Some notes on privacy and academic libraries
Posted December 10, 2009on:
The issue of privacy in academia has been on my mind recently. Our systems analyst was recently making the rounds checking our computers, and according to him, it was to "tighten certain controls" so they (the IT people and the administration) could monitor my computer use better. Our analyst can't do much about it. He gets his marching orders and has to make things work. I knew that my computer at work was monitored, but apparently they want to snoop around even more. Then I log into Facebook this morning and get their prompt to review my privacy settings only to discover that Facebook may have made things worse; in other words, at least some of the new settings for privacy are worse than what they had before. All this makes me think because as an academic librarian one of the things I try to do is educate my students about protecting their privacy online.
These are a few stories and documents that have recently caught my eye on the topic:
- Michele M. Reid, writing for C&RL News, provides "The USA PATRIOT Act and Academic Libraries: An Overview." This is worth reading, and as certain provisions of the act face sunset expiration, contact your legislators to make sure those provisions do not get renewed. A hat tip to Resource Shelf.
- Mary Minow, of the Library Law Blog, asks about "Library staff privacy and staff pictures on library websites." I left a couple of comments on that post. It has made me think in light of our practices in our library here. Her question of where do we draw the line in terms of our privacy and the information and images of ours that get put on library websites for the sake of "being welcoming" is a valid one.
- The Center for Democracy and Technology has put forth a "Take Back Your Privacy" Campaign. I need to take a closer look at this. It looks like a very good resource.
- Here is a brief account, with text of the complaint, on the lawsuit the Electronic Frontier Foundation has filed against some federal agencies regarding their use of social networking software for investigations of individuals. Or, as the title of Mashable's post says, "Is the CIA Following You On Twitter?"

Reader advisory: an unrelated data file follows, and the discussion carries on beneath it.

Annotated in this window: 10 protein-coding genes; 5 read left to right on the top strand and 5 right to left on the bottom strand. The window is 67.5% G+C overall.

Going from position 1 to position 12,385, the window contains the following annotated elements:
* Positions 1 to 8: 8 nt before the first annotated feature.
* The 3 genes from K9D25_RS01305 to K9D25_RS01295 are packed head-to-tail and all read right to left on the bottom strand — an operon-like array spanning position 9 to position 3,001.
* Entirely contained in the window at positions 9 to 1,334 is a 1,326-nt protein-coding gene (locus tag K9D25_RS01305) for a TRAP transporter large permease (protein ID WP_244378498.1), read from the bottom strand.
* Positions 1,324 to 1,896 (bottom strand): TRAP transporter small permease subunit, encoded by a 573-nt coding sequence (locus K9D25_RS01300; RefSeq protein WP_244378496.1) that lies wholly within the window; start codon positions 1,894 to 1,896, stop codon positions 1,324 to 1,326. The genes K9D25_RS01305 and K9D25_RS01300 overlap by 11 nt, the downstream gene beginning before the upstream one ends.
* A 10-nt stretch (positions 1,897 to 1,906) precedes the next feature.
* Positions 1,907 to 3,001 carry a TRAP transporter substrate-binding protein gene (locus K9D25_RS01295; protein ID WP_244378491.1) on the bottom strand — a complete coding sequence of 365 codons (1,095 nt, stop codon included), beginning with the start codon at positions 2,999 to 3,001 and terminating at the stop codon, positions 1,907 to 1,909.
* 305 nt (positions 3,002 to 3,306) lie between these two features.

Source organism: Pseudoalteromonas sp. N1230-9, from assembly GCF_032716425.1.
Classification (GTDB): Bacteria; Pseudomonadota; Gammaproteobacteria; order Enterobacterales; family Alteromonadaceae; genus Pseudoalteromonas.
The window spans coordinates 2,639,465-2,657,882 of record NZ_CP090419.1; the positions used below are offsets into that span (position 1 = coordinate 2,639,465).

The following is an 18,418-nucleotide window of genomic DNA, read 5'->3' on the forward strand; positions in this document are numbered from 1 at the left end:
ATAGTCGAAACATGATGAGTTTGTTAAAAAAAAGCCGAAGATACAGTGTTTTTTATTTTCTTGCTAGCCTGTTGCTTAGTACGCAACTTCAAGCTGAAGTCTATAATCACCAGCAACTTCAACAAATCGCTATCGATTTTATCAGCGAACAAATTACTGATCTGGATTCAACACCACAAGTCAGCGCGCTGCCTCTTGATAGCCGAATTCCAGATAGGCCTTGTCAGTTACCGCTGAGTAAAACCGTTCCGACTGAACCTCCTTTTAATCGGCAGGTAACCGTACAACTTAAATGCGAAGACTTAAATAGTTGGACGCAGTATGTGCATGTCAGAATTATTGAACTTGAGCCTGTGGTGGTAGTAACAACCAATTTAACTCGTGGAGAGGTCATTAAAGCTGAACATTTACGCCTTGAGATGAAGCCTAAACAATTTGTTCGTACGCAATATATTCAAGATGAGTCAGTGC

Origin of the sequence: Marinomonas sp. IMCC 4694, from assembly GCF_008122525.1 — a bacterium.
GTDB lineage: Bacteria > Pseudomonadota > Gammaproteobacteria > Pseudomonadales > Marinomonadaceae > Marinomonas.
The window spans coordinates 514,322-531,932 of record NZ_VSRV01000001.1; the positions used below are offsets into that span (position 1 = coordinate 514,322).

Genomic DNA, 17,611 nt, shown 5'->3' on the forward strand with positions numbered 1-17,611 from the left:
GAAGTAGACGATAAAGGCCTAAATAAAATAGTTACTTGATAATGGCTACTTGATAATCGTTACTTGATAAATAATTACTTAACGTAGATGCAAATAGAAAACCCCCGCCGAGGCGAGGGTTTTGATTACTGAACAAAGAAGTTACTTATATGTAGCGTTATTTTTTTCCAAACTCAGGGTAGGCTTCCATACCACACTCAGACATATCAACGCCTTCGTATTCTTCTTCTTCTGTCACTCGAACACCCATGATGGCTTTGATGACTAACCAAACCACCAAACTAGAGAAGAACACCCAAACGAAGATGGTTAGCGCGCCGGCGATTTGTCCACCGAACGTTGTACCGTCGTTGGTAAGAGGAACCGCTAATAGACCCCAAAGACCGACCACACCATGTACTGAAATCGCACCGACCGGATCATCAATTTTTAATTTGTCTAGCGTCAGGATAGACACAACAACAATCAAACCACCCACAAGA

- From CSO Online, "6 Ways We Gave Up Our Privacy." This is worth reading and food for thought. A hat tip to LIS News where a couple of the commenters, while not substantial, do raise the question of how much librarians should be willing to give up in terms of their privacy to be employed. If you have looked at recent library job applications, the assumption that the applicant is knowledgeable of things like social software means they likely have to have an account in something like Facebook. It is not really an option not to do it if you want a job in this profession at least.
- Mary Minow asks another interesting question for us in libraries: "Can library management legally access employee's Facebook and MySpace pages?" She is looking at a case in New Jersey that raises some questions for the rest of us. As I mentioned earlier, it is a given that my bosses monitor my online activity, but does it follow they have a right to try to access my restricted pages, as in the pages I have protected by passwords and intended to be private?
- Rory Litwin, of Library Juice, looked at "Privacy Smoke and Mirrors" a while back. He also considers the illusion of privacy Facebook wants to portray to its users.
- It is fairly well known that those applications found on Facebook for games, quizzes, so on are a serious privacy leak. The New York Times featured a story on "What Facebook Quizzes Know About You." It includes a link to an ACLU quiz to help you become aware of what you lose when you use those third party applications.
- And in case you need more evidence, a study recently revealed that "online social networks leak personal information to tracking sites." It may sound alarmist, but it is true, and if you use social networks, you should be concerned. Read the press release, then you can see the full paper. A hat tip to Resource Shelf.
- Barbara Jones, in a paper for IFLA, gives an account of the PATRIOT Act and the Connecticut Four. Text of the paper here (PDF). A hat tip to Resource Shelf.